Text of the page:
Consecrating empathy

One time, after Jesus was busy ministering to people and healing them, He went to a
solitary place to pray.

“Very early in the morning, while it was still dark, Jesus got up,
left the house and went off to a solitary place, where he prayed. Simon and his companions went to look for him, and when they found him, they exclaimed: “Everyone is looking for you!” Jesus replied, “Let us go somewhere else, to the nearby villages, so I can preach there also. That is why I have come. (Mark 1:35-38)”

Jesus had a freedom to say ‘No’ to certain demands in order to do what He was called to do. This came out of His prayer life and relationship with God the Father. If we are to follow in Jesus’ footsteps then we are to have the same discerning spirit.

Our lives have changed drastically over the last few weeks, with restrictions of movement, many places, schools and churches closing down – for now. People with children are probably busier than before. People living on their own restricting human connection to mostly online encounters. Doctors, nurses, and those working in shops serving the country “on the front line”.

While demands have changed – increased for some, reduced for others – our ability to care for each other, and for the world around us, has been put on overdrive. The positive elements to it show us we are all connected. Our hearts are challenged to expand, to include the whole world in our prayer. But this can also be overwhelming.

The wisdom from John Eldredge may give us much needed peace. Eldredge speaks about “consecrating empathy”. Watching the news can easily overwhelm us. Yet the answer is not in shutting down every negative story we might hear and doing nothing. Instead, what we can do is “consecrate our capacity to care” (Eldredge). In other words, we can say a brief prayer and join our own capacity for care with Jesus’ capacity, which is infinitely greater. This way we are also giving God permission to direct us, to guide us how to use this capacity.

Having invited Jesus to help us in this caring process may eventually increase our own capacity in loving others, deepen our prayer, and bring creative solutions to our actions. Above all, it might increase the peace in our hearts, the peace that surpasses understanding. The more inner peace increases, the more peace there will be in the world too.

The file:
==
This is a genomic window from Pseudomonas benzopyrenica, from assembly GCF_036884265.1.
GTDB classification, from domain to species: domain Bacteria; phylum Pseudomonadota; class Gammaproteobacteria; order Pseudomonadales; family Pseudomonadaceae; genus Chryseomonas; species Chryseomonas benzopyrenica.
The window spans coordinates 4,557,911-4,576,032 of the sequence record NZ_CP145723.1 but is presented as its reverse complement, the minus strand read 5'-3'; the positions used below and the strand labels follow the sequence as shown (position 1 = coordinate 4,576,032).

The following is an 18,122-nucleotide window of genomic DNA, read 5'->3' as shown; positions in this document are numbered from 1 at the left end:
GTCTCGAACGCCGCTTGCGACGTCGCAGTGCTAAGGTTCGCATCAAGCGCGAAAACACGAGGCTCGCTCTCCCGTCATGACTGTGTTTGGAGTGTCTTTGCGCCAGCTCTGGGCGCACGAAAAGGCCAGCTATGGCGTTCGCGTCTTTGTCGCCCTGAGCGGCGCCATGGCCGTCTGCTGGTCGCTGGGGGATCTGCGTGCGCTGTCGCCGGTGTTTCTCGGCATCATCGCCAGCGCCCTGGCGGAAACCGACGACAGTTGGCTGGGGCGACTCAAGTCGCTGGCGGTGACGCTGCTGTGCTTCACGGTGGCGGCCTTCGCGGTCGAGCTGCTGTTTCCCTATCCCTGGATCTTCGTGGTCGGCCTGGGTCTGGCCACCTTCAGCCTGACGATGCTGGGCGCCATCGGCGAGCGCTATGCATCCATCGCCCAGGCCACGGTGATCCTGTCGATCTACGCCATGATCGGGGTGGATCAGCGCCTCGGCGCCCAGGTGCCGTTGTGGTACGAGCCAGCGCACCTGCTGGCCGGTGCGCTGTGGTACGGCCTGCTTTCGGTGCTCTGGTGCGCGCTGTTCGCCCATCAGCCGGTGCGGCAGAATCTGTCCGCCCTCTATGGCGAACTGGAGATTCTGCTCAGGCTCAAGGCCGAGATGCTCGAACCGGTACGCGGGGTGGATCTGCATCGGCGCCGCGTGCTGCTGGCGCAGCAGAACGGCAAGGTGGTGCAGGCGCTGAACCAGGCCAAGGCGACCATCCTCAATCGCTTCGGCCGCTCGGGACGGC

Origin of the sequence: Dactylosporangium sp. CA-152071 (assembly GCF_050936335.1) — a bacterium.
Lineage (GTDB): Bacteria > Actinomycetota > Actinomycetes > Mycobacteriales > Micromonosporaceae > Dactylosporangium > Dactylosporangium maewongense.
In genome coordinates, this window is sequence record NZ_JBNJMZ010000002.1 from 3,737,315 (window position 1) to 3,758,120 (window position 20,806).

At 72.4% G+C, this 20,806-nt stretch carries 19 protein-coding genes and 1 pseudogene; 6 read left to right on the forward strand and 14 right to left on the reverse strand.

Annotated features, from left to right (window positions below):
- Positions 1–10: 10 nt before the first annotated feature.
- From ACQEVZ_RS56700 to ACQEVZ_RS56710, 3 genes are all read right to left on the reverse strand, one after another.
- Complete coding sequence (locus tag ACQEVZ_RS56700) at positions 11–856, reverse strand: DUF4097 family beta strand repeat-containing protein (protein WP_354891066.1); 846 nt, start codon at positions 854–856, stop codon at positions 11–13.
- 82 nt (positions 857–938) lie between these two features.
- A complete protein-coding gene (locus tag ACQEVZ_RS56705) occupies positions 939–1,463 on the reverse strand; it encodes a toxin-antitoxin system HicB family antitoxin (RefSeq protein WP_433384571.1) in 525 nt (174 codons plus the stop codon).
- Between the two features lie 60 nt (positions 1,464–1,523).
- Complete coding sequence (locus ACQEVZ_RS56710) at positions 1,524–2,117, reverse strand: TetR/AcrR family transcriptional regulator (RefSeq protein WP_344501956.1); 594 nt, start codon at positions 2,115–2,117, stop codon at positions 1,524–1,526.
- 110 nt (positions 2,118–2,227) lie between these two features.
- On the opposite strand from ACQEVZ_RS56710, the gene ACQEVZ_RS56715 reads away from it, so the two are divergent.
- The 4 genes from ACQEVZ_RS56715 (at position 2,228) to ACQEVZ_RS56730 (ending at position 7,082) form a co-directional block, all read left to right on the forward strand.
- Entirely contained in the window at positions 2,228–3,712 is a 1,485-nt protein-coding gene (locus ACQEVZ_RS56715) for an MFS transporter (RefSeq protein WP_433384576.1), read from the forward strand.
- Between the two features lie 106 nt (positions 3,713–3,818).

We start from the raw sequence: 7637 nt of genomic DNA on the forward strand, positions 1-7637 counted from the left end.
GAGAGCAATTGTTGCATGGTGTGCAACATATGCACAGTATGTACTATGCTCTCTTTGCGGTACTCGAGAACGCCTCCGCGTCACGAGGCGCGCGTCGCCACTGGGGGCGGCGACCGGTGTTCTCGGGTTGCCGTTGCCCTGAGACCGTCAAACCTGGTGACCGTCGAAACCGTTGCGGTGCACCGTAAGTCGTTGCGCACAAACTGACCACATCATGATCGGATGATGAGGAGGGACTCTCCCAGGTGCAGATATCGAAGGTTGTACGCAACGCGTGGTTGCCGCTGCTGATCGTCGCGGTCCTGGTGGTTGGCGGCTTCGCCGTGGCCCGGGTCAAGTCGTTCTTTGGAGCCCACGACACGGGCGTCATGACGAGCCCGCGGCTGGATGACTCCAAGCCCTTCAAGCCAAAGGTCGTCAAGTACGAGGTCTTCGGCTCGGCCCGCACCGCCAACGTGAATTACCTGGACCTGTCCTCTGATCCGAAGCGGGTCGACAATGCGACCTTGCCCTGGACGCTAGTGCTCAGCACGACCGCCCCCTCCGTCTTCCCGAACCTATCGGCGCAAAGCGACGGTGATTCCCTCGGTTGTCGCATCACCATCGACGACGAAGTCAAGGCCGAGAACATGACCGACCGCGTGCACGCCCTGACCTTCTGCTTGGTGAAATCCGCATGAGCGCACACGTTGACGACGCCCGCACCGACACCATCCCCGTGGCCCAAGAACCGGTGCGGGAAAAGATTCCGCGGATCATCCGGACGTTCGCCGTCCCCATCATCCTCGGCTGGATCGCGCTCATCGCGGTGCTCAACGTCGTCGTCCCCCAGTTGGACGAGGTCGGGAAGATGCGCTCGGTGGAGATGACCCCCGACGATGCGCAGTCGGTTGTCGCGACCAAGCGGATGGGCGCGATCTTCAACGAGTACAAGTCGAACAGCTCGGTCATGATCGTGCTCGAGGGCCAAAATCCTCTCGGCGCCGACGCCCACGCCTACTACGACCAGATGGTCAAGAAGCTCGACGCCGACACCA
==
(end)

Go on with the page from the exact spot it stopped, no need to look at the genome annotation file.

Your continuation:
Iva Beranek
Dr Iva Beranek is the Ministry Facilitator for the CMH: Ireland

Online guided meditation with intercessions – 26th March

Thank you to those of you who joined in our online retreat last week.
If you missed it, you can listen and pray through the recording, which can be found
on the Church’s Ministry of Healing: Ireland Facebook page.

This week we will offer an online guided meditation with intercessions for the needs in our country & in the world. Join us live on our Facebook page this Thursday, 26th March, at 11am.

Blessings & keep safe.

CMH:I online retreat – 19th Marth

We are offering online retreat this Thursday, 19th March, via Facebook live, at 11am to 12noon.

Here you can find the Church’s Ministry of Healing: Ireland Facebook page.

During this time of social distancing, the need to connect with each other still remains. This will be a space to connect with God, the source of all peace. We will join our prayers together – there will be a time within the hour where we will be able to bring our own petitions and intercessions to God.

No need to register. Simply tune in whenever you can.

Be free to let others know.
You are in our prayers.
Keep safe.